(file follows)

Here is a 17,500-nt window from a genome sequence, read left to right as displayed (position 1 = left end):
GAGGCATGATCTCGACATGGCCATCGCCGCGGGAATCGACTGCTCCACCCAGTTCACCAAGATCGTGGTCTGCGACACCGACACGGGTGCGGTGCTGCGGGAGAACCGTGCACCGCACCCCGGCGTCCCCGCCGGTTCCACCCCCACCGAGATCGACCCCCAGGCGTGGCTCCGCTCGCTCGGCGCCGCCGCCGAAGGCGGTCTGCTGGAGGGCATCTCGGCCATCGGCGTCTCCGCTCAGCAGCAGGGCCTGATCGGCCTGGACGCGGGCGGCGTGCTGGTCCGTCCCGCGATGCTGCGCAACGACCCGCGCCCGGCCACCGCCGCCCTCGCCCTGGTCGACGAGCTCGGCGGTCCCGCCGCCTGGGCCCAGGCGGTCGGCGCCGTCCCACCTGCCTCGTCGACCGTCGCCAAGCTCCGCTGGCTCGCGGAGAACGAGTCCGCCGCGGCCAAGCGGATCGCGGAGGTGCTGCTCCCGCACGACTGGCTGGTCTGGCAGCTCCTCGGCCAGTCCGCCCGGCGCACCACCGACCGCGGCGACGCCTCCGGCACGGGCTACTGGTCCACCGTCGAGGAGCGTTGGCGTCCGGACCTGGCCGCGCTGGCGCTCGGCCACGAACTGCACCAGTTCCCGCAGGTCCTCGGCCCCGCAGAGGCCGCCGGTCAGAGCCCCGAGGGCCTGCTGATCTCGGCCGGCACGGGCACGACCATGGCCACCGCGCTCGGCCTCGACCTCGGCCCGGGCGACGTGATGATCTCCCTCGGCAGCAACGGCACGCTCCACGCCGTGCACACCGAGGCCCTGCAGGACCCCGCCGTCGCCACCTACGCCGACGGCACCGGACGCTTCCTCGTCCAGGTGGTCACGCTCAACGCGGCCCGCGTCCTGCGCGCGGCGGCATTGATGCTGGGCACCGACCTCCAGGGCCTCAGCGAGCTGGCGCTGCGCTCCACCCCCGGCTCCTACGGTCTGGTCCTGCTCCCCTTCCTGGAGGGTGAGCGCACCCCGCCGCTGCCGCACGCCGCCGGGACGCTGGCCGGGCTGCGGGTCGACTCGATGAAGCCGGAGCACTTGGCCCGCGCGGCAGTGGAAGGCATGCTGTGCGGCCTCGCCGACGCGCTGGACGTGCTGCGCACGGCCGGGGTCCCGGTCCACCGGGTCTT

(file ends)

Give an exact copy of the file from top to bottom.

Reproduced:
Here is a 17,500-nt window from a genome sequence, read left to right as displayed (position 1 = left end):
GAGGCATGATCTCGACATGGCCATCGCCGCGGGAATCGACTGCTCCACCCAGTTCACCAAGATCGTGGTCTGCGACACCGACACGGGTGCGGTGCTGCGGGAGAACCGTGCACCGCACCCCGGCGTCCCCGCCGGTTCCACCCCCACCGAGATCGACCCCCAGGCGTGGCTCCGCTCGCTCGGCGCCGCCGCCGAAGGCGGTCTGCTGGAGGGCATCTCGGCCATCGGCGTCTCCGCTCAGCAGCAGGGCCTGATCGGCCTGGACGCGGGCGGCGTGCTGGTCCGTCCCGCGATGCTGCGCAACGACCCGCGCCCGGCCACCGCCGCCCTCGCCCTGGTCGACGAGCTCGGCGGTCCCGCCGCCTGGGCCCAGGCGGTCGGCGCCGTCCCACCTGCCTCGTCGACCGTCGCCAAGCTCCGCTGGCTCGCGGAGAACGAGTCCGCCGCGGCCAAGCGGATCGCGGAGGTGCTGCTCCCGCACGACTGGCTGGTCTGGCAGCTCCTCGGCCAGTCCGCCCGGCGCACCACCGACCGCGGCGACGCCTCCGGCACGGGCTACTGGTCCACCGTCGAGGAGCGTTGGCGTCCGGACCTGGCCGCGCTGGCGCTCGGCCACGAACTGCACCAGTTCCCGCAGGTCCTCGGCCCCGCAGAGGCCGCCGGTCAGAGCCCCGAGGGCCTGCTGATCTCGGCCGGCACGGGCACGACCATGGCCACCGCGCTCGGCCTCGACCTCGGCCCGGGCGACGTGATGATCTCCCTCGGCAGCAACGGCACGCTCCACGCCGTGCACACCGAGGCCCTGCAGGACCCCGCCGTCGCCACCTACGCCGACGGCACCGGACGCTTCCTCGTCCAGGTGGTCACGCTCAACGCGGCCCGCGTCCTGCGCGCGGCGGCATTGATGCTGGGCACCGACCTCCAGGGCCTCAGCGAGCTGGCGCTGCGCTCCACCCCCGGCTCCTACGGTCTGGTCCTGCTCCCCTTCCTGGAGGGTGAGCGCACCCCGCCGCTGCCGCACGCCGCCGGGACGCTGGCCGGGCTGCGGGTCGACTCGATGAAGCCGGAGCACTTGGCCCGCGCGGCAGTGGAAGGCATGCTGTGCGGCCTCGCCGACGCGCTGGACGTGCTGCGCACGGCCGGGGTCCCGGTCCACCGGGTCTT